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Supreme Court declines to hear Oracle v. Google case over software copyright

Supreme Court declines to hear Oracle v. Google case over software copyright

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The Supreme Court has declined to hear Oracle v. Google, sending the long-running case back to a lower court where Google will have to argue that it made fair use of Oracle's copyrighted APIs. This has been a closely watched case, as the final decision could have a major impact on software development; a ruling in favor of Oracle, the Electronic Frontier Foundation says, could give certain tech firms "unprecedented and dangerous power" over developers by making it substantially more difficult for upstarts to create new software. That'll be the case unless fair use laws turn out to protect the use of APIs.

The case centers on the code behind Android. Google built Android on top of a modified version of Java, the programming language developed by Sun Microsystems (now owned by Oracle) in the ‘90s. To help spur the development of apps for its new platform, Google used Java's pre-existing APIs (Application Programming Interfaces), which many programmers were already comfortable using.

Fight over Android is all about the future of APIs

APIs are key to modern software development — they are bits of code that allow programs to communicate with each other. APIs are widely used today to allow third-party programs and services to build and expand on existing services. For example, third-party Twitter apps like Tweetbot use Twitter's APIs to pull in data from the social network. Many argue that the open use of APIs is central to the competition and innovation that has driven the software industry for years.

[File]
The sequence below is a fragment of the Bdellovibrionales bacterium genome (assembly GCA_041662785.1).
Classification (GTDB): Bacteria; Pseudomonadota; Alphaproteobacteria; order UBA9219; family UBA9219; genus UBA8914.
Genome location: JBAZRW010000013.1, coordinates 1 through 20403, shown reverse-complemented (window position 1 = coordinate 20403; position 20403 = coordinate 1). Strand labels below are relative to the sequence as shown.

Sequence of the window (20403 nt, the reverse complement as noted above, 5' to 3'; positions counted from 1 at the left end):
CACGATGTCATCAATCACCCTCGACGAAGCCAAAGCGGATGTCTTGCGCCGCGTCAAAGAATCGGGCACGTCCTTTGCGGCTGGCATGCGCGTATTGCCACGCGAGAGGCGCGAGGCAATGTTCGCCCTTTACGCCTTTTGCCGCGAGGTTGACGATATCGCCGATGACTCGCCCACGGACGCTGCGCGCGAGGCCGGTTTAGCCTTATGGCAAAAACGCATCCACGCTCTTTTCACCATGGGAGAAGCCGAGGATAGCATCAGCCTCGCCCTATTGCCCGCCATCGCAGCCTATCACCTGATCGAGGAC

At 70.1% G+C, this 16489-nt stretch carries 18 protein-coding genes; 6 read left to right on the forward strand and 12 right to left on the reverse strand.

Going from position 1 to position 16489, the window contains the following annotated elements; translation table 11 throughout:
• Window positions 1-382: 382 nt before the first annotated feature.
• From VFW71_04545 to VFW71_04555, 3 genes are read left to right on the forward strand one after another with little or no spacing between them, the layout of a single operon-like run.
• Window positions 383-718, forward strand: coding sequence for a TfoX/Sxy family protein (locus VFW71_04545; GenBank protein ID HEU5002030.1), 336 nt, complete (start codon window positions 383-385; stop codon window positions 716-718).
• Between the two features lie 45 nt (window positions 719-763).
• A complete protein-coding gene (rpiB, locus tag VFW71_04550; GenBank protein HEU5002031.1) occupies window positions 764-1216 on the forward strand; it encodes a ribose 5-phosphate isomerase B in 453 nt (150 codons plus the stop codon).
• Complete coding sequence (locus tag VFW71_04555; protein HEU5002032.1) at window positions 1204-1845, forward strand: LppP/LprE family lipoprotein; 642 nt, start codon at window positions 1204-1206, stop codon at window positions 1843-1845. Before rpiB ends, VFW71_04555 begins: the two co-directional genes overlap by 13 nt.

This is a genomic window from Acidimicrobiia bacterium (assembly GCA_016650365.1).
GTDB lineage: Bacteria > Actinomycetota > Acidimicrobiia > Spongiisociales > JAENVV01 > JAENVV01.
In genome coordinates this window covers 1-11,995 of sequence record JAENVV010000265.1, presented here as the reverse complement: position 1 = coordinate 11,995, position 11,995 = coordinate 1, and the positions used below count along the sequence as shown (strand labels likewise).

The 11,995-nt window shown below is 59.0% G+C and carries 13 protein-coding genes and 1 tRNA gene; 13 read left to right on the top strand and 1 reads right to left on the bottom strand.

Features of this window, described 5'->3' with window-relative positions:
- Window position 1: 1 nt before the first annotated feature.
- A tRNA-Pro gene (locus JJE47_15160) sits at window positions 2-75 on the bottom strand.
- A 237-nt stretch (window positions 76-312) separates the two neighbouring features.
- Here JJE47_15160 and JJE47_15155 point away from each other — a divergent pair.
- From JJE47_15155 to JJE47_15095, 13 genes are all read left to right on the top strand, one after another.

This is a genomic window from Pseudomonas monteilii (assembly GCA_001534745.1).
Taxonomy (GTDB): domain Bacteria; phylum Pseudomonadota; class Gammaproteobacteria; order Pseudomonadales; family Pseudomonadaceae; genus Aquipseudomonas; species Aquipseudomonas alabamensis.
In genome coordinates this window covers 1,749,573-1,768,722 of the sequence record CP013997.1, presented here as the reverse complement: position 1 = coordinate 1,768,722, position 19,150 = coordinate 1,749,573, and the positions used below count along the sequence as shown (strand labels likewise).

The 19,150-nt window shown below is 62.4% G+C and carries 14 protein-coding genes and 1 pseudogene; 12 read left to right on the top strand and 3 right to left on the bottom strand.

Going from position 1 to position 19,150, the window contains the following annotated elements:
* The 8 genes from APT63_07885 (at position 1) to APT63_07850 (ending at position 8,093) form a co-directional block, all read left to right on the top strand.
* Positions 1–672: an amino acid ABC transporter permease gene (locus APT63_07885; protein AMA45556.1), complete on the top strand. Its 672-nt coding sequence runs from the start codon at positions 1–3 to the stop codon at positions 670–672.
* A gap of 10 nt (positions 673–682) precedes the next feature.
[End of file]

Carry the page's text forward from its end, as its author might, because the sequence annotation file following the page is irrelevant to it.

Oracle sued Google in 2010. The software giant argued that Google had infringed on its copyrights by using Java's APIs without permission. In defense, Google said that APIs can't be copyrighted. The principle, says Google, its that "open and interoperable computer languages form an essential basis for software development" and are key to "collaboration and innovation."

A district court ruled in Google's favor back in 2012, calling the API "a utilitarian and functional set of symbols" that couldn't be tied up by copyrights. Last May, a federal appeals court overturned that ruling by calling the Java API copyrightable. However, the court said that Google could still have lawfully used the APIs under fair use, sending the case back to a lower court to argue the issue. That's where Google will have to go next, now that the Supreme Court has declined to hear the issue over copyright itself.